I've been bringing my dog to day camp at Camp Bow Wow for almost a year and I can't recommend them enough!! I have a very high-energy, 18 month old pit mix. A walk a day simply doesn't cut it for him when it comes to exercise. Not only does playing with the other pups all day leave him one tired, happy dog, it teaches him great dog socialization skills. He is incredibly dog-social and I want to ensure he stays that way. I can't think of a better way to do that than to spend hundreds of hours in a caring, controlled environment with other dogs who have also been shown to be dog-friendly. Capone (like all dogs) was evaluated individually before he could join the camp. That means that they took the time to 'interview' him rather than making a blanket judgment based on his breed. I trust the staff at Camp Bow Wow implicitly and am happy to know Capone is having the time of his life rather than sitting home bored and lonely when I'm at work.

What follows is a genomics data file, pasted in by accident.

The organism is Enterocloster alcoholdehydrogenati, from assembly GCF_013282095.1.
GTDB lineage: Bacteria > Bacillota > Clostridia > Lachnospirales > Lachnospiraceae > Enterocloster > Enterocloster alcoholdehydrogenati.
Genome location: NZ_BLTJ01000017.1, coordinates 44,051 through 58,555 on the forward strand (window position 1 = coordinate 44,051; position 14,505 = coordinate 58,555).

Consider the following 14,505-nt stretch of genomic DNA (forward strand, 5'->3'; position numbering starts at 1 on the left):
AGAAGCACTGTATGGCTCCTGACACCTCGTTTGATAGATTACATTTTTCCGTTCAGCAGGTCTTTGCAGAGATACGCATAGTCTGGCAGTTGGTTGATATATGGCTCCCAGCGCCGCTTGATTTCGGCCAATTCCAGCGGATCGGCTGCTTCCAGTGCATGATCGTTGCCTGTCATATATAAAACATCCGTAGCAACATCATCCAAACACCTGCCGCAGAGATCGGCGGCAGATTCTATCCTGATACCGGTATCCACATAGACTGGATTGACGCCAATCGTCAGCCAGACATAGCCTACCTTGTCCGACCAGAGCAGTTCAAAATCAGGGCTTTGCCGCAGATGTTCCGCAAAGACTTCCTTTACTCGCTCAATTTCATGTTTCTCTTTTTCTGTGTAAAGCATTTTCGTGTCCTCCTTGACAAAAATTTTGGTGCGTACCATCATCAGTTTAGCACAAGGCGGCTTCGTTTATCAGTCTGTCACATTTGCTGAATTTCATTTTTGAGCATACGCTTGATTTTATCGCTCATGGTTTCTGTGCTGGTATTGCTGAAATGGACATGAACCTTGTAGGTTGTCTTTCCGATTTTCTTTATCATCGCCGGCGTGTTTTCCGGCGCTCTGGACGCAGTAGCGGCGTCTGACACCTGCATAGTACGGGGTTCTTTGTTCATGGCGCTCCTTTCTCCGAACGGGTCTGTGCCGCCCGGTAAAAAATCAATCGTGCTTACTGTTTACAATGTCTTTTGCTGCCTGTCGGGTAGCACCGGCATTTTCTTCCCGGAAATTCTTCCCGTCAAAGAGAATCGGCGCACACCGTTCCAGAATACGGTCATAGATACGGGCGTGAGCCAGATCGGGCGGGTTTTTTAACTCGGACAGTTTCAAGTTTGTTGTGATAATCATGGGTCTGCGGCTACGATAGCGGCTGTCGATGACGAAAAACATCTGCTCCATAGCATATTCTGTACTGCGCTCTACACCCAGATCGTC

Camp bow wow looks good so far. My bear hasn't stayed there for more than the 3 hour interview process but he came home tired! I love how they can choose to be inside or out when ever they please. The fact that they get a peanut butter filled kong treat before bed is also comforting! I also loved the fact that I could watch my pup interacting and playing right on my phone with their camera app! My only concern is that I did not see any water they could access other than while they are in their cabins... Or cages I should say.. I allow my dog acces to water whenever he pleases, so that is a little abnormal and somewhat concerning to me. Especially if he is playing the whole time! I could be wrong, as I just glanced over the play area when we walked through for a tour.. But I definitely did not see any from the camera's point of view. Over all I am pretty pleased with camp bow wow. Oh! and.. Their councelors are great with the pups!